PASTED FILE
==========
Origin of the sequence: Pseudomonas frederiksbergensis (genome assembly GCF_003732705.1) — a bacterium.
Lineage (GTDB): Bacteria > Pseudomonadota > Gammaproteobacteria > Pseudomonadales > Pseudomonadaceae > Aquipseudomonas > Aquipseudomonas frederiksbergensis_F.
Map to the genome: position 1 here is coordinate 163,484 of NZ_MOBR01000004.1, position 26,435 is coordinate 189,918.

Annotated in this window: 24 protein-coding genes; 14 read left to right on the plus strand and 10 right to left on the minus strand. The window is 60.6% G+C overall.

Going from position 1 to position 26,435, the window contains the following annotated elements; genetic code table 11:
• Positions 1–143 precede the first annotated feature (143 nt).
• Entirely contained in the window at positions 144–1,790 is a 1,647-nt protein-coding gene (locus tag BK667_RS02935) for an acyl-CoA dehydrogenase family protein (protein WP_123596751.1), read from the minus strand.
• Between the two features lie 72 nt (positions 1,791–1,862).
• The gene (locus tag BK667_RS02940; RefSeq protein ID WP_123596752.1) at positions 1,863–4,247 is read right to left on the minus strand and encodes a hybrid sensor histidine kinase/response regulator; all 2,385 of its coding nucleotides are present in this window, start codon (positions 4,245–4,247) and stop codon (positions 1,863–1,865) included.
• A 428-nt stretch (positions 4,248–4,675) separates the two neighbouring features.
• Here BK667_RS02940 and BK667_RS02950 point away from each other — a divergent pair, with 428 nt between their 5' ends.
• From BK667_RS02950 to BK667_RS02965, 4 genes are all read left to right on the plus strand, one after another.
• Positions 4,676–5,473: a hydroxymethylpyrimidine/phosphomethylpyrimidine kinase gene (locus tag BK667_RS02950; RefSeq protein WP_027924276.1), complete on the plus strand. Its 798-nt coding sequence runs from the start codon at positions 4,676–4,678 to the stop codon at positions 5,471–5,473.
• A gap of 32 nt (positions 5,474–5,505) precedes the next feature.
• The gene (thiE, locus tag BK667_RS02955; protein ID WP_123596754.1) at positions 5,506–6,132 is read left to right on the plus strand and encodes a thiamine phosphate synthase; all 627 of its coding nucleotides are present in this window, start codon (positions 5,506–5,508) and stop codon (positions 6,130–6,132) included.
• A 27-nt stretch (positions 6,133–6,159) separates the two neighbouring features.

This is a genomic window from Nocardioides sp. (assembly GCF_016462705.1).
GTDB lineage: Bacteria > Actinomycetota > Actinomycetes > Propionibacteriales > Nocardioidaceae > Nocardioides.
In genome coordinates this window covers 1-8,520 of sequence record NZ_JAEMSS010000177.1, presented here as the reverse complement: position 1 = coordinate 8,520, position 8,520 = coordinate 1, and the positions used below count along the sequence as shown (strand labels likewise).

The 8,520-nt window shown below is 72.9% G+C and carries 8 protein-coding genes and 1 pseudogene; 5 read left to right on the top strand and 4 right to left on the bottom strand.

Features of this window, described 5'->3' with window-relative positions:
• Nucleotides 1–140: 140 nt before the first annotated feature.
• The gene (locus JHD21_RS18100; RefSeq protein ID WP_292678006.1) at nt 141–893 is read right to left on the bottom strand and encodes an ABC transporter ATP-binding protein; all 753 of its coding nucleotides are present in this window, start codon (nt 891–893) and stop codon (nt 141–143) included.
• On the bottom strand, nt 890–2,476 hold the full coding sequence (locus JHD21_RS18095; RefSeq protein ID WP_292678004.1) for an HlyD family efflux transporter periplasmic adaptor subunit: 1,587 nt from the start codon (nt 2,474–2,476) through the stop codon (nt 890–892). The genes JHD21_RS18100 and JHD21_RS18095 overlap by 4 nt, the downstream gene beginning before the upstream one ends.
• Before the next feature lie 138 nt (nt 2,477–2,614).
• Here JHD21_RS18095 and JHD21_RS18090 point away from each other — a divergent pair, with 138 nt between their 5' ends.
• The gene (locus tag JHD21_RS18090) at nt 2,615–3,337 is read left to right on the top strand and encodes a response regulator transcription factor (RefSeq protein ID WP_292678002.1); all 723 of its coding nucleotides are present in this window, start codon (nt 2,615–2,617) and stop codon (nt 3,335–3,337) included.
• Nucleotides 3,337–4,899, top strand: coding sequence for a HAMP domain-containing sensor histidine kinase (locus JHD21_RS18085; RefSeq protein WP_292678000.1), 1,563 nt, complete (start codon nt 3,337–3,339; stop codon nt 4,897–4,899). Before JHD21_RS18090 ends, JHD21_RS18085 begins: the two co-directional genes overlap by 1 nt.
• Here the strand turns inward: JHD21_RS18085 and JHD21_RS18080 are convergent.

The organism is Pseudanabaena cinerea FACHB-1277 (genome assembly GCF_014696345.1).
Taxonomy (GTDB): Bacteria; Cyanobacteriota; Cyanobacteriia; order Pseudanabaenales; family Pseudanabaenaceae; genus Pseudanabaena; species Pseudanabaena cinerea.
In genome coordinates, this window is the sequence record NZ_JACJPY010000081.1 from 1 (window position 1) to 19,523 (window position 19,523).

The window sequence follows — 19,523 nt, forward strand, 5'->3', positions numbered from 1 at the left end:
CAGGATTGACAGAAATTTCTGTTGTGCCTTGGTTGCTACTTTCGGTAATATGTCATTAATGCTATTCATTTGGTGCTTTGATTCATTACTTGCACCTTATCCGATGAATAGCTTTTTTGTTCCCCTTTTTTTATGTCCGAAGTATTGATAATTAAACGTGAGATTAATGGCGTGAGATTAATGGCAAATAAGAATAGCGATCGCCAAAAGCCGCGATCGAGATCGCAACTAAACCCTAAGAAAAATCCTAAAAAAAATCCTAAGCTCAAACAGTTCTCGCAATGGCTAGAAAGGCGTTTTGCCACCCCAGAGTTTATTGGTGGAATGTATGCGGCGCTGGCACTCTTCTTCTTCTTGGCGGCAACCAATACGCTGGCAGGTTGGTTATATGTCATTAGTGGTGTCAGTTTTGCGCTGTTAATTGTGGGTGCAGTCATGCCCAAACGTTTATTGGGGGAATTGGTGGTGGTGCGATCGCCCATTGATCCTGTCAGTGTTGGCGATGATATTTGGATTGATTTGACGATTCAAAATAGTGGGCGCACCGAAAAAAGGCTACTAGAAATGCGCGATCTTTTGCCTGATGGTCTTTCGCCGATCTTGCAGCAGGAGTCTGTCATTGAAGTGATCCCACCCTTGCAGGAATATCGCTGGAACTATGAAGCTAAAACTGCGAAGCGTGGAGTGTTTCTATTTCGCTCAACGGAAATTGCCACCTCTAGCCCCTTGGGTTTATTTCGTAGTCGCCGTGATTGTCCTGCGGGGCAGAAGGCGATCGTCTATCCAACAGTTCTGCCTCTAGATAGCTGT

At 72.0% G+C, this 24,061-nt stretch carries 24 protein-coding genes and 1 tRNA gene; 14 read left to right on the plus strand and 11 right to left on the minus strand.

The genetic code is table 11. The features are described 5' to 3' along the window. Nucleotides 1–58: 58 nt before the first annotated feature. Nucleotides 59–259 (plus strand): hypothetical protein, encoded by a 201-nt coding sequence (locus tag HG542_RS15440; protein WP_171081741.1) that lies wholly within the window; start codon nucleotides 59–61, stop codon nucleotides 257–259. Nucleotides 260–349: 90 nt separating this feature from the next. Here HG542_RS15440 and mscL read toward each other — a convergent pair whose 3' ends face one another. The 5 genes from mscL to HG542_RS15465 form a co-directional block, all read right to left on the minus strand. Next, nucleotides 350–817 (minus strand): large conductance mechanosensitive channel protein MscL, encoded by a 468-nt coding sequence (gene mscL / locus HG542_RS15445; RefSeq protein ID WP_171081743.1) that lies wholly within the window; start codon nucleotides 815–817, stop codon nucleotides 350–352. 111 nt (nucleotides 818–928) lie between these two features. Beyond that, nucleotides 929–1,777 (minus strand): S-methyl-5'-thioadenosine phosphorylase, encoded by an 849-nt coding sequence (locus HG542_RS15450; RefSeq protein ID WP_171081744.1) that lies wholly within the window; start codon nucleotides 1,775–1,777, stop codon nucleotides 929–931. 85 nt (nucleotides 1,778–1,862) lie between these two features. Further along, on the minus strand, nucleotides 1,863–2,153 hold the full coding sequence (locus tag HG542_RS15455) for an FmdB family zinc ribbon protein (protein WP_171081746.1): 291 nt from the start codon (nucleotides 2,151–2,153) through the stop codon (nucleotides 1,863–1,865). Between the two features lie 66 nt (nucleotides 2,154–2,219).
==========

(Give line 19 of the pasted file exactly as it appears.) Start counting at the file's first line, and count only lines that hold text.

In genome coordinates this window covers 1-8,520 of sequence record NZ_JAEMSS010000177.1, presented here as the reverse complement: position 1 = coordinate 8,520, position 8,520 = coordinate 1, and the positions used below count along the sequence as shown (strand labels likewise).